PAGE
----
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Sherwin Williams Iron Ore vs Peppercorn (Full Comparison!)

    Peppercorn and Iron Ore are often compared as “black” paint colors from Sherwin Williams, but are they actually black, and which one is best?

    Sherwin Williams Iron Ore vs Peppercorn on swatches over a photo of a black room with floral wallpaper on the back wall and a blue couch.

    Here we will take a good look at both colors, and spot the differences. I have also curated some photos to give you a better idea of how they look in real life.

    Let’s go!

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    Sherwin Williams Iron Ore and Peppercorn Swatches

    First lets take a look at the colors individually. Here is a swatch of Iron Ore:

    A sample of sherwin williams Iron ore beside a picture of iron ore.

    And Peppercorn:

    A sample of sherwin williams peppercorn beside a picture of peppercorns

    Iron Ore vs Peppercorn Properties

    Here is a handy dandy graphic that I whipped up to help you visualize the differences that we are going to talk about:

    peppercorn vs iron ore on swatches with LRV over a background of a living room with a gallery wall.

    Iron Ore vs Peppercorn LRV

    The LRV of a color indicates on a scale of 0 – 100 how much light a color reflects (or doesn’t reflect). True black has an LRV of 0 and pure white has an LRV of 100.

    In the paint world, we are working in a range of 3 – 93 because no paint color is purely black or completely white.

    Peppercorn has an LRV of 10.

    Iron Ore has an LRV of 7.

    Iron Ore vs Peppercorn Undertones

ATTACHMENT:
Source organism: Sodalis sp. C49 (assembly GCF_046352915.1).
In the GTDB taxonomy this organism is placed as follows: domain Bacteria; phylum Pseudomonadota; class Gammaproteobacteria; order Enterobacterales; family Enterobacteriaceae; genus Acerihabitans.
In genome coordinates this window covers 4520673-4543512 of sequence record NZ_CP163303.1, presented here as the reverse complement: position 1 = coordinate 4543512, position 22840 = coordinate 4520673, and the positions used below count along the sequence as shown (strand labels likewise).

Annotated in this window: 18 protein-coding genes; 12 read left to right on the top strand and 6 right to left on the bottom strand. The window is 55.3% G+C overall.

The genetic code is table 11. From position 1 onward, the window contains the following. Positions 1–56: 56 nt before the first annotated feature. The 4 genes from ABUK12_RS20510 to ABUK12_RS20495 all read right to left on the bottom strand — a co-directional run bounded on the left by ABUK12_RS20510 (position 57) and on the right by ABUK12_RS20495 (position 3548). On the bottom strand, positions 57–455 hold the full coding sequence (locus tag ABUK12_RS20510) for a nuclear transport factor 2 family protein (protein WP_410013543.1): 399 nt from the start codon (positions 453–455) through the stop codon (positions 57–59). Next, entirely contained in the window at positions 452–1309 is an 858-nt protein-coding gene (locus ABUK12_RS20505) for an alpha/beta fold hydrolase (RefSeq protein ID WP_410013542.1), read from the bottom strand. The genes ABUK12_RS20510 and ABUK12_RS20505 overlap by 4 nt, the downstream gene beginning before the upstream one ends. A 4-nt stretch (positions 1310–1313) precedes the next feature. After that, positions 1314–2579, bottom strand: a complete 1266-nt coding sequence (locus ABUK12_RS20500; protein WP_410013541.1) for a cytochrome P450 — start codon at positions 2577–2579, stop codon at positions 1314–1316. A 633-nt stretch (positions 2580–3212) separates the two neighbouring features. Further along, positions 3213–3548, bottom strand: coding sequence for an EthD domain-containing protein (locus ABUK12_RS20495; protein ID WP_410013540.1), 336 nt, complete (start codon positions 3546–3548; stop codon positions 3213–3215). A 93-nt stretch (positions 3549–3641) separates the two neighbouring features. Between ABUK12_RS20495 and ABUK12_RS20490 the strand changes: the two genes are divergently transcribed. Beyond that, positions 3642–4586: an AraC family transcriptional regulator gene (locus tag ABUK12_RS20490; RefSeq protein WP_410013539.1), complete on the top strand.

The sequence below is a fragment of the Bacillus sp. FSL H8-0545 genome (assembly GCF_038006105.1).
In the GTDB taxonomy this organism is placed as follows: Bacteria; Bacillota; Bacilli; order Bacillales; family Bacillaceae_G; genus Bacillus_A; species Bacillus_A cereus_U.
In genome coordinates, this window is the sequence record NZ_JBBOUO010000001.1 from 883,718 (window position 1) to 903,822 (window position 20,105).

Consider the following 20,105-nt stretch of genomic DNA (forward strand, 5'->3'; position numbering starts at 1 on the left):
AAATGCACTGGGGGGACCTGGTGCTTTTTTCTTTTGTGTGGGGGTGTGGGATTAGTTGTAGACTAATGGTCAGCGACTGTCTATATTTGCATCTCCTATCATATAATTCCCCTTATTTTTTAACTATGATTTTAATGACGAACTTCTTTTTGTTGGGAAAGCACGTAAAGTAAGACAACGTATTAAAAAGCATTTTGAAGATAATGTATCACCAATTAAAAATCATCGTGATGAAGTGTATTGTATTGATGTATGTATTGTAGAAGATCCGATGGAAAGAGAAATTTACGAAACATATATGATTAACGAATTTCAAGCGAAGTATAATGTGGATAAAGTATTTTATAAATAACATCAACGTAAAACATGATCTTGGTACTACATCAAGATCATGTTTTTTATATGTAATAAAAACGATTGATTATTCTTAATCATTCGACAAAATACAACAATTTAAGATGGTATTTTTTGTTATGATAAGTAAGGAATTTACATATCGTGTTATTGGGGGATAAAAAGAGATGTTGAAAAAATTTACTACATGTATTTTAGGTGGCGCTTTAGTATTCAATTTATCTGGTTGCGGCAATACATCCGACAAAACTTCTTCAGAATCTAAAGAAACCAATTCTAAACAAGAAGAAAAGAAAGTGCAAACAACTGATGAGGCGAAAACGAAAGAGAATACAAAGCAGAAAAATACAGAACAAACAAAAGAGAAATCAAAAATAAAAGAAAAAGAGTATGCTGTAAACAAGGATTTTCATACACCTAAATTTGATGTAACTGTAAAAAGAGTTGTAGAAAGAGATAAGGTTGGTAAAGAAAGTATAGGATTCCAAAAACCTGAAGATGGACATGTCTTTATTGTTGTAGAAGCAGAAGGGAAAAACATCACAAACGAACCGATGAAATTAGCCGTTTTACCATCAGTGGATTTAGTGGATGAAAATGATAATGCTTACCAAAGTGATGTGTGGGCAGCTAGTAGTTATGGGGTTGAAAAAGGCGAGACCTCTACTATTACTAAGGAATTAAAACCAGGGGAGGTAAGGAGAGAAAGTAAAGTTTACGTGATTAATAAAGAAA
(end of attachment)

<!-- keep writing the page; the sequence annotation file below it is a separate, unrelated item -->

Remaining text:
The easiest way to spot the undertone of a color is in comparison to other colors. Here are Peppercorn and Iron Ore compared to true black:

    Iron ore and peppercorn swatches compared to true black

    They both look pretty gray!

    On the swatch, Iron Ore has no obvious undertone. Technically it is a charcoal in the yellow color family. On the wall, it ranges in appearance from a dark blue-ish charcoal color to an actual black. In some circumstances it can even have a slight olivey tone, but that is less common.

    Here is Iron Ore looking as black as it ever looks:

    A black door painted with iron ore in a bathroom
    Sherwin Williams Iron Ore – Credit @rebui1d

    Thanks so much to Rebuild Fabricators for the photo!

    Loving the black door look? Check out this post:

    Graphic reads Spicy Black Interior Doors over a white kitchen with black pantry door

    I would say that most often, Iron Ore looks pretty much like it does here:

    Iron Ore swatch over an interior door painted in Iron Ore
    Background photo credit: @thefinishingroommke

    See just the hint of blue? When I see that (particularly on exteriors) I know the color is most likely Iron Ore. This makes no sense, because there is no actual blue in the formulation, and yet here we are.

    Although in the comparison graphic it shows that Peppercorn is in the red family, it is actually purely gray. The RGB (Red, Green, Blue) of Peppercorn is 88, 88, 88, meaning that it is gray and only gray.

    That was hard for me to grasp, because Peppercorn is a true chameleon. I find that most often, Peppercorn looks like a mid-charcoal, or a greeny-gray. In some cases it can even look a bit blue.

    Here is Peppercorn showing a hint of green. I think it is due to the warm lighting in this room, but I have seen it in several houses:

    Peppercorn accent wall behind pop art
    SW Peppercorn – Credit @stlsweets

    Thanks so much to Jenelle of @stlsweets for the photo.

    Peppercorn doesn’t ever look truly black. (If you like the green-gray effect, consider Sherwin Williams Pewter Green.)

    Here is Peppercorn on an exterior by Stoeck Interiors, showing off more of its blue undertone:

    Peppercorn and Snowbound Townhome Stucco exterior
    Photo Credit: @stoeckinteriors

    Iron Ore vs Peppercorn – Are They Warm or Cool?

    Iron Ore most often looks like a cool color. It looks dark gray, and never the least bit brown despite the formulation. I would say that when it takes on an olivey tone in the odd circumstance, it can look slightly warm.

    Peppercorn has sooo many faces, it can look like a gray-blue, gray-green, or even a brownish-gray (like a deep greige).

    Both of these shades have elements of cool and warm colors. I would say that Iron Ore leans cool most often and Peppercorn is about 50/50.